Before The Bangles, Kenickie, The Donnas, or Le Tigre, there were the Go-Gos. Here’s a clip of the Go-Gos performing their 1984 hit “Head Over Heels” taken from their album Talk Show.

The Go-GosOf their hits, this one is my favourite. It’s got everything – a great lead vocal from Belinda Carlisle, a memorable piano riff, pure sugar-rush “ah-ah” girl backing vocals (I’m a sucker for that). And I love the bass guitar break with the whip-crack drums in the instrumental section. Fantastic. It’s one of the best pop songs of the decade. During their initial introduction with their first record, they were known as “America’s Sweethearts” by Rolling Stone Magazine. I know I had a crush on them!

The band were signed to Miles Copeland’s IRS label after being on the California punk scene at the end of the 1970s when they were still in their teens. Having signed with Copeland who was based in England, the group moved to the UK briefly and toured first with Madness, and then later with the Police , a band for which Miles’ brother Stewart was drummer. While together, the group would make solid pop records while also paving the way for similar bands to do the same before breaking up by the mid-80s. Lead singer Belinda Carlisle would become a polished solo pop singer by the end of the decade , and guitarist Jane Wiedlin would have hits of her own (“Rush Hour” being my favourite), along with collaborations with Sparks, and with Terry Hall, formerly of the Specials.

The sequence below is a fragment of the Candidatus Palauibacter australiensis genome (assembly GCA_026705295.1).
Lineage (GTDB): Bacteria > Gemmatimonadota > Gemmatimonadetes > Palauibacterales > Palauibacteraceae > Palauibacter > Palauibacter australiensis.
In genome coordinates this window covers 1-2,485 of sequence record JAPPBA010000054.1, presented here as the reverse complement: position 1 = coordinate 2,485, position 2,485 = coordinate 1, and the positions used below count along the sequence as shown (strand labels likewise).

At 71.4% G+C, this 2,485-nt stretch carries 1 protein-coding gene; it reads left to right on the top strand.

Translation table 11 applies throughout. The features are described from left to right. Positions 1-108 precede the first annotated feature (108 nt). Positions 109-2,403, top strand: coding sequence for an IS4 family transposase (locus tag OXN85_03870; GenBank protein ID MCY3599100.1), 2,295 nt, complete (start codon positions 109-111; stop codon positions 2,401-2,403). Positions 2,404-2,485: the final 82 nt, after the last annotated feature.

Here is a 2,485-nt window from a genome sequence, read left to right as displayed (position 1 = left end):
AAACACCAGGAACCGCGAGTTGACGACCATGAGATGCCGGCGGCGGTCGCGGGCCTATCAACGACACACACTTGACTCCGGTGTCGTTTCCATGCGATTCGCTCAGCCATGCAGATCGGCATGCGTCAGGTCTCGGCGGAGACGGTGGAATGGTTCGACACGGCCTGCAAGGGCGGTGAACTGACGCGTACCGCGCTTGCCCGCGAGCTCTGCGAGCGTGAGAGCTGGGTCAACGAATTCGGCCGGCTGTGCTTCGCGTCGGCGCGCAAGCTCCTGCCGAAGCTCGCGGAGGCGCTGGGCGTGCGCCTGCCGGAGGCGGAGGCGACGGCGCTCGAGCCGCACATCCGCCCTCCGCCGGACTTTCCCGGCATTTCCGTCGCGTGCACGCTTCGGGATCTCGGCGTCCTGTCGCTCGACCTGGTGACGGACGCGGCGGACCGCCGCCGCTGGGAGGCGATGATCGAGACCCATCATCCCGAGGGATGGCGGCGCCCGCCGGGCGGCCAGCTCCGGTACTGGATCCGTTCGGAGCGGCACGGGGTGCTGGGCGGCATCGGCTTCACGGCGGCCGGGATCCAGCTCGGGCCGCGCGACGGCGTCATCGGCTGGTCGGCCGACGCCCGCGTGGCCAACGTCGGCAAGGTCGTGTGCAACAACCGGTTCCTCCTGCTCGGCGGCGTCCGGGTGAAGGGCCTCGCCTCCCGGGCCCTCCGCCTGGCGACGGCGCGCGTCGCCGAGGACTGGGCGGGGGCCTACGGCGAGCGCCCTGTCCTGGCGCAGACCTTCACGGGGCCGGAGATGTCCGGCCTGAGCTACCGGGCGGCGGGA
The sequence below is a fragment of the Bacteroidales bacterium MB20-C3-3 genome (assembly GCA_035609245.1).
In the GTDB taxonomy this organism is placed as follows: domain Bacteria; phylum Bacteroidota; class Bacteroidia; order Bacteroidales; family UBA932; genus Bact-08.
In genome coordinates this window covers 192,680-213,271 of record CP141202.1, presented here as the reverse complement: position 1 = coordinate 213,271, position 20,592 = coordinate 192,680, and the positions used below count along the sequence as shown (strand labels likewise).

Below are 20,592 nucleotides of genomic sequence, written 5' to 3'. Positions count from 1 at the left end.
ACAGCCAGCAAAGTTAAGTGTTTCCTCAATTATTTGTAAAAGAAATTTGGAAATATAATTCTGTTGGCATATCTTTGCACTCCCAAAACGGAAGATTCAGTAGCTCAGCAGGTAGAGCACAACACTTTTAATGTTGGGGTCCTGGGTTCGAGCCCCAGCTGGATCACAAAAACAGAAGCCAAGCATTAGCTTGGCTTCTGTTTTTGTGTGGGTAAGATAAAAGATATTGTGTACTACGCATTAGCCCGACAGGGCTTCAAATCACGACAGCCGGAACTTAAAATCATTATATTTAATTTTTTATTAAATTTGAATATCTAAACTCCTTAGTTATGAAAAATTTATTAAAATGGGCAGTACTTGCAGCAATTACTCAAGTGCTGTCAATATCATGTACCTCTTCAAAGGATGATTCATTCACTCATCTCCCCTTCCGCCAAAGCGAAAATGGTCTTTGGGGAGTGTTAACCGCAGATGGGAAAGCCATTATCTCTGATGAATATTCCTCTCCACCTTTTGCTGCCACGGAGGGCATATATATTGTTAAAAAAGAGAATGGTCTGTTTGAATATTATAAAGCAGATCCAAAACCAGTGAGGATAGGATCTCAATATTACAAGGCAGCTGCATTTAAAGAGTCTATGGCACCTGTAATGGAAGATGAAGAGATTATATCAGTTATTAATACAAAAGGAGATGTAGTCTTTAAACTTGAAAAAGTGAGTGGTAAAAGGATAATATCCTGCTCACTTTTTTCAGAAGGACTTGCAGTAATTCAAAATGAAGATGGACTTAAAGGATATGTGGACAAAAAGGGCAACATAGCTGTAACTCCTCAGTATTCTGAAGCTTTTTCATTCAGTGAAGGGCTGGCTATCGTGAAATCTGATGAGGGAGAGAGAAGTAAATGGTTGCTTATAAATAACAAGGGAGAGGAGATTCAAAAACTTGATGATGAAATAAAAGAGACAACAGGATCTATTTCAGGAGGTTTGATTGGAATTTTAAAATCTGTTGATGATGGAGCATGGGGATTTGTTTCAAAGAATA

I recently picked up a Go-Gos compilation album which is actually a VH1 Behind the Music tie-in: VH1 Behind the Music: Go-Go’s Collection. I generally try and steer clear of compilations which have the word “collection” in the title. But it’s actually a great little compilation, with 17 tracks taken from the band’s first three albums. I was surprised at how raw their sound was, since I grew up hearing the hits like “Our Lips Are Sealed” and “Vacation” which were more pop records than rock records. But, the Go-Gos were a product of punk, small little scenes on the West Coast when anyone could get up on stage and be a band. Their sound when taken in as a whole is not unlike 60s girl-group the Angels (“My Boyfriend’s Back”) meets Mancunian punk founding fathers Buzzcocks. Like the best pop-punk bands, they made compact little songs with simple and effective riffs and hooks. And Gina Schock is a great drummer.

The group reconvened more recently for a new record God Bless The Go-Go’s.

Here’s the Go-Gos MySpace page for more information and more music.


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